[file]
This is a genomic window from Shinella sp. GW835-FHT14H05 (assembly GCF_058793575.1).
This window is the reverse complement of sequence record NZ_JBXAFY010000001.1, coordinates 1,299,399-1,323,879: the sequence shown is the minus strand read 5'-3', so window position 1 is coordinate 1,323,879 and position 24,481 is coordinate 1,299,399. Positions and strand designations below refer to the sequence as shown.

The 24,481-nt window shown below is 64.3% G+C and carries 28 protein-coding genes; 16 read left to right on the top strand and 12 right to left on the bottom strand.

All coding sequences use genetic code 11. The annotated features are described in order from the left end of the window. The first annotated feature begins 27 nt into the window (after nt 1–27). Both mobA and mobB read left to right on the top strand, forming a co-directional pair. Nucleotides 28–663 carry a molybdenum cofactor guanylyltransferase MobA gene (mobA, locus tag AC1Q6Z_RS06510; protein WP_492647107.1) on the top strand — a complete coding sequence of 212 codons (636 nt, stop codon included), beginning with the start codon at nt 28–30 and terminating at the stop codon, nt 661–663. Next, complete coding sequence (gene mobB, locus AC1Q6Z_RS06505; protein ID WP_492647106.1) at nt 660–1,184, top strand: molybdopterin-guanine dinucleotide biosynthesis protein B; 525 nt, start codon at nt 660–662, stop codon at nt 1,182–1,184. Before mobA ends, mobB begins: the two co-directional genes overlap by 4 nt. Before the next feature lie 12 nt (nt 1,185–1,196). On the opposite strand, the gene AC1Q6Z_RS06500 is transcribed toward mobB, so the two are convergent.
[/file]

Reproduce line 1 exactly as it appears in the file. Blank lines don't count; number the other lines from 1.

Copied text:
This is a genomic window from Shinella sp. GW835-FHT14H05 (assembly GCF_058793575.1).